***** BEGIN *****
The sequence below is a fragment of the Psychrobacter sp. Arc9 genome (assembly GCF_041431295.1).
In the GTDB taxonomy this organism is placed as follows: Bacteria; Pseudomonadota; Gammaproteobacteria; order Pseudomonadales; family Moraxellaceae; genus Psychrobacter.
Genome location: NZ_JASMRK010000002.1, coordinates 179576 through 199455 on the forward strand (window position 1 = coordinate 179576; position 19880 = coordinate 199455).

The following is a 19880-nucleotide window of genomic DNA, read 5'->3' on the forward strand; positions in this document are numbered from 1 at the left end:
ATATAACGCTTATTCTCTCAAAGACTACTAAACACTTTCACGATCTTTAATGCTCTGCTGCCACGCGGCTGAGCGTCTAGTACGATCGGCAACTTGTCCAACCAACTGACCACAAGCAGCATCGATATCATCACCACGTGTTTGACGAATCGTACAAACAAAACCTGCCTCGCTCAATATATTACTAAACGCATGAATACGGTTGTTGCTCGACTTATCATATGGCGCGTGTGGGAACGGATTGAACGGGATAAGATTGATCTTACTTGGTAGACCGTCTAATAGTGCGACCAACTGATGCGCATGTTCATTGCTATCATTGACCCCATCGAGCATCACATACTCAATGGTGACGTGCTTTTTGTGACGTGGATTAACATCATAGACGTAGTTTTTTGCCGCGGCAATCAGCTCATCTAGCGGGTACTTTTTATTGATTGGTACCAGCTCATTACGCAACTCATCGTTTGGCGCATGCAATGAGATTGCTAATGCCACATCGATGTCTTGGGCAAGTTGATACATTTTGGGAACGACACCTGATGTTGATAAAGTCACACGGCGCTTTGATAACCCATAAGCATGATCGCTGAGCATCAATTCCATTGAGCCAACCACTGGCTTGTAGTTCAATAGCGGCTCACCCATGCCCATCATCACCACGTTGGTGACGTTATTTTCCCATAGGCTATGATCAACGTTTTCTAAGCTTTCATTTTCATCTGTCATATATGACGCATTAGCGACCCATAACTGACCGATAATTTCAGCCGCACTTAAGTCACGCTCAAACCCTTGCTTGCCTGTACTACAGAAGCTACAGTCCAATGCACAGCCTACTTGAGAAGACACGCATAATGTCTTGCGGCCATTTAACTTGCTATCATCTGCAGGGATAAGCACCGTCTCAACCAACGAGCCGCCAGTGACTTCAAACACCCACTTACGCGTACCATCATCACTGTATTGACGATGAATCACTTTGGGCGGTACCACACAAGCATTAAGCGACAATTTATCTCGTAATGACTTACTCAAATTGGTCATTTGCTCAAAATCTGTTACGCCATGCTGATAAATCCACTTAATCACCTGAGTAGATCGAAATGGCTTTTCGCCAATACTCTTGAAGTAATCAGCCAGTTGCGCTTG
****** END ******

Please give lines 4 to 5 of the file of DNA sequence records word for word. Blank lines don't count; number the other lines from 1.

The following is a 19880-nucleotide window of genomic DNA, read 5'->3' on the forward strand; positions in this document are numbered from 1 at the left end:
ATATAACGCTTATTCTCTCAAAGACTACTAAACACTTTCACGATCTTTAATGCTCTGCTGCCACGCGGCTGAGCGTCTAGTACGATCGGCAACTTGTCCAACCAACTGACCACAAGCAGCATCGATATCATCACCACGTGTTTGACGAATCGTACAAACAAAACCTGCCTCGCTCAATATATTACTAAACGCATGAATACGGTTGTTGCTCGACTTATCATATGGCGCGTGTGGGAACGGATTGAACGGGATAAGATTGATCTTACTTGGTAGACCGTCTAATAGTGCGACCAACTGATGCGCATGTTCATTGCTATCATTGACCCCATCGAGCATCACATACTCAATGGTGACGTGCTTTTTGTGACGTGGATTAACATCATAGACGTAGTTTTTTGCCGCGGCAATCAGCTCATCTAGCGGGTACTTTTTATTGATTGGTACCAGCTCATTACGCAACTCATCGTTTGGCGCATGCAATGAGATTGCTAATGCCACATCGATGTCTTGGGCAAGTTGATACATTTTGGGAACGACACCTGATGTTGATAAAGTCACACGGCGCTTTGATAACCCATAAGCATGATCGCTGAGCATCAATTCCATTGAGCCAACCACTGGCTTGTAGTTCAATAGCGGCTCACCCATGCCCATCATCACCACGTTGGTGACGTTATTTTCCCATAGGCTATGATCAACGTTTTCTAAGCTTTCATTTTCATCTGTCATATATGACGCATTAGCGACCCATAACTGACCGATAATTTCAGCCGCACTTAAGTCACGCTCAAACCCTTGCTTGCCTGTACTACAGAAGCTACAGTCCAATGCACAGCCTACTTGAGAAGACACGCATAATGTCTTGCGGCCATTTAACTTGCTATCATCTGCAGGGATAAGCACCGTCTCAACCAACGAGCCGCCAGTGACTTCAAACACCCACTTACGCGTACCATCATCACTGTATTGACGATGAATCACTTTGGGCGGTACCACACAAGCATTAAGCGACAATTTATCTCGTAATGACTTACTCAAATTGGTCATTTGCTCAAAATCTGTTACGCCATGCTGATAAATCCACTTAATCACCTGAGTAGATCGAAATGGCTTTTCGCCAATACTCTTGAAGTAATCAGCCAGTTGCGCTTG